Canadian hate speech, based on sexual orientation
2004: Bill C-250 becomes law.
Reactions to the bill & law.
Bill C-250 becomes law:
Some propaganda, including genocide advocacy, directing hatred against persons of any sexual
orientation -- heterosexuals, homosexuals and/or bisexuals -- is now a crime in
Canada. Sexual orientation now joins four other groups protected against
hate speech on the basis of their "color, race, religion or ethnic
However, a "not withstanding" clause specifically allows religiously motivated hate speech.
The bill was given royal assent by the Queen's representative in Canada
on 2004-APR-29. It is now part of the legal code
of Canada, and took immediate effect. .
Reactions to the bill at various stages:
Sponsor Svend Robinson of the New Democratic Party (Socialist) commented at the time the bill was proposed:
"It's a bill that recognizes that when hate crimes are
perpetrated in this country against those who are of a minority religion or race
or ethnic origin or color, that Canada says this is wrong. But there's one
group in the country and that is gays and lesbians -- the group that has more
hate crimes, more violence perpetrated against it [per capita] -- that isn't included in the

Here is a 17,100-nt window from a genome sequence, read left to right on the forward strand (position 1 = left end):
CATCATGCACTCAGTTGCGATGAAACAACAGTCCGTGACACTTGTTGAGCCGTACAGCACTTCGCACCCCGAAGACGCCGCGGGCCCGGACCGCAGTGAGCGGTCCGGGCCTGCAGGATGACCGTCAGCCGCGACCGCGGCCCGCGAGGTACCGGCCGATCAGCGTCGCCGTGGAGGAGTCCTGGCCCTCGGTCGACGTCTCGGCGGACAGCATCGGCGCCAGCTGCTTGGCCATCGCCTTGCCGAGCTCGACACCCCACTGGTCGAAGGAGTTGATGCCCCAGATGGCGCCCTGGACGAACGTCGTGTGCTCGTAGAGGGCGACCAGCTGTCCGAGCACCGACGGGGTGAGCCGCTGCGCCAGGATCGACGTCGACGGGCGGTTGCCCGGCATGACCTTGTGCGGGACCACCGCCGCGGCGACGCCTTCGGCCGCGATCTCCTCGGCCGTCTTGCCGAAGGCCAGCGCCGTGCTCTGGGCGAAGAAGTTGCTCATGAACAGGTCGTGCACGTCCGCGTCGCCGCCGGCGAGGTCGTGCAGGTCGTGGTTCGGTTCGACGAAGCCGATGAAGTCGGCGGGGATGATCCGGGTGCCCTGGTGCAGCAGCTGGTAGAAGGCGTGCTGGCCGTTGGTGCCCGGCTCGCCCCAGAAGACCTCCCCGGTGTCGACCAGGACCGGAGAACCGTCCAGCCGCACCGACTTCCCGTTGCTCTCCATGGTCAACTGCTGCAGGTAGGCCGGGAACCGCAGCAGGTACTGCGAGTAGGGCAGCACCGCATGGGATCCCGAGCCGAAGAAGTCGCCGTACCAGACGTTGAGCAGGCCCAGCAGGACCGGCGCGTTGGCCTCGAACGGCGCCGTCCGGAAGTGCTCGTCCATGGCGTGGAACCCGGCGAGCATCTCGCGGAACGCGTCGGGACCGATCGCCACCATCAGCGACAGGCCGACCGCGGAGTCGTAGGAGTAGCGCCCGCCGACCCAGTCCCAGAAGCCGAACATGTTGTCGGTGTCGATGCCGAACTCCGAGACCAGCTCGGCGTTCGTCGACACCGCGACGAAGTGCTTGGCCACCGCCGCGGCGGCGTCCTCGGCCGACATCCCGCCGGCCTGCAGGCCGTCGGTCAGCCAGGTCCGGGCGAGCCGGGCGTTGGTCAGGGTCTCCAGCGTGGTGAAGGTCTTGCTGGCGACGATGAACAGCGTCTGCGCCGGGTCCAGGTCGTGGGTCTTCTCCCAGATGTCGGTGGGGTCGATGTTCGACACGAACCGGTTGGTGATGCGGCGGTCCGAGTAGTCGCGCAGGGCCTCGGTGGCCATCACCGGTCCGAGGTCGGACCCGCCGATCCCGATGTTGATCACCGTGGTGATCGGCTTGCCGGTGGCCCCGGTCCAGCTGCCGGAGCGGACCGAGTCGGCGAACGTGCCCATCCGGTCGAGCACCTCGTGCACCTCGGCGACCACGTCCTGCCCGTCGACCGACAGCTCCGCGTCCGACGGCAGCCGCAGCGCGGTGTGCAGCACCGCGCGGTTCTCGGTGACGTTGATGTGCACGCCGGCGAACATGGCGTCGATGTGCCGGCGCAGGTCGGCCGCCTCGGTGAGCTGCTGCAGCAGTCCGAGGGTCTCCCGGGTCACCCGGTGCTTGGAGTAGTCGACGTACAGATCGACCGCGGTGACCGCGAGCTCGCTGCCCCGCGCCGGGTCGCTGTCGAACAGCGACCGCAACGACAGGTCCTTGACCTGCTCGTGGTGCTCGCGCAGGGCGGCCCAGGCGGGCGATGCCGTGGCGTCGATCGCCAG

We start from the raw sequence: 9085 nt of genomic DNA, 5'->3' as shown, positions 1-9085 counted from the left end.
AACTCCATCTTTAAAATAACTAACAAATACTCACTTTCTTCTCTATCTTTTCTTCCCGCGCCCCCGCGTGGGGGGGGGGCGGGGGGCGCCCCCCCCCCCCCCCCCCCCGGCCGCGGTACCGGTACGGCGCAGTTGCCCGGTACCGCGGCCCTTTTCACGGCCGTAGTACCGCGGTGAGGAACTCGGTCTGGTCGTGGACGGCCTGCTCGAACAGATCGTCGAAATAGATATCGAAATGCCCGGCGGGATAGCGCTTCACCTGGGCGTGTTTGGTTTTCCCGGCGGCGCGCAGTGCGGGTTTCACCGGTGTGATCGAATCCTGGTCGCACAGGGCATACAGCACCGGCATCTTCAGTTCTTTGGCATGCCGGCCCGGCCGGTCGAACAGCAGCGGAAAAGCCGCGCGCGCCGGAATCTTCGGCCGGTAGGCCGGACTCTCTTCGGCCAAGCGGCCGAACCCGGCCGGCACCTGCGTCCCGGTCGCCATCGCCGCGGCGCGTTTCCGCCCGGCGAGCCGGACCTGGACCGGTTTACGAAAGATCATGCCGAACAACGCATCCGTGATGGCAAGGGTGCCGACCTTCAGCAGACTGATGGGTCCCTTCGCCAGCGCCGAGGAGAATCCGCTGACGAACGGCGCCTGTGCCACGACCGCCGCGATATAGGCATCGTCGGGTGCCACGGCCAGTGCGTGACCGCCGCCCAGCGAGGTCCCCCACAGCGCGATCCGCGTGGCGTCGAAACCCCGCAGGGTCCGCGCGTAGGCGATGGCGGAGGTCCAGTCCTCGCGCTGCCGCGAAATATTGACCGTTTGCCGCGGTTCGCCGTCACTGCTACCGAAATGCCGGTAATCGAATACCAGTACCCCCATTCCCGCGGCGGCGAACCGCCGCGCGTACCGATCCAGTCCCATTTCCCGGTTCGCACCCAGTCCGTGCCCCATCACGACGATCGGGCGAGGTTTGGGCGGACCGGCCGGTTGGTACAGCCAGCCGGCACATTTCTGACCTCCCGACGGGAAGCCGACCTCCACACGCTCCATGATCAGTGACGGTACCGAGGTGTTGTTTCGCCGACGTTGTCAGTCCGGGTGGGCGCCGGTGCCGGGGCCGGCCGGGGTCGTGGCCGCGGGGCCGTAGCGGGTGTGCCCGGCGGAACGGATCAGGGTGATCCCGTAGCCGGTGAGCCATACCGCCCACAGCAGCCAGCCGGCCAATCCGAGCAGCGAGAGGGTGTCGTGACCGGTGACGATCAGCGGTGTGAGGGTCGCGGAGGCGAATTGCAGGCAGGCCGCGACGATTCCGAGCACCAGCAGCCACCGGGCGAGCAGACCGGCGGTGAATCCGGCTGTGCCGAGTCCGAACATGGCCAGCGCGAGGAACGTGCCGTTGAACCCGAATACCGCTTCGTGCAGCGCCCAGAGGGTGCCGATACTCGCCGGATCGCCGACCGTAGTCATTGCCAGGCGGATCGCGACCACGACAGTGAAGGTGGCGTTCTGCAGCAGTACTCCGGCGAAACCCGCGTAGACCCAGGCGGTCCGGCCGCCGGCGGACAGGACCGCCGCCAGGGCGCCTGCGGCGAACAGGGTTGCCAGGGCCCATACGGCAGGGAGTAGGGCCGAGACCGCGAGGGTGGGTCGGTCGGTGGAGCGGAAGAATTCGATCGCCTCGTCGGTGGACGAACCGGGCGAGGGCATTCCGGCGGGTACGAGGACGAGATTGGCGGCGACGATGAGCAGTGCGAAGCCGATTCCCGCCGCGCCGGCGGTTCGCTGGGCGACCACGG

hate propaganda laws." 2
The legislation was strongly opposed by religious conservatives. They
warned that Christian pastors,
Muslim Imams, or other religious leaders could find themselves in jail if they were to preach that
homosexuality is evil or sinful. They suggest that the Bible, Torah, and/or Qur'an might
be confiscated as hate literature. This is most unlikely. Section 319, that
this bill amends, already contains
a "not withstanding" clause which prevents prosecution of individuals for
religiously motivated hate speech. Thus, if a person
referred to passages in a Bible or any other religious text during the
presentation of hate speech, then they could not be prosecuted under the law.
Vic Toews of Canada's
party, the Canadian Alliance, said: ''I'm concerned about the chilling
effect of this kind of decision.'' 3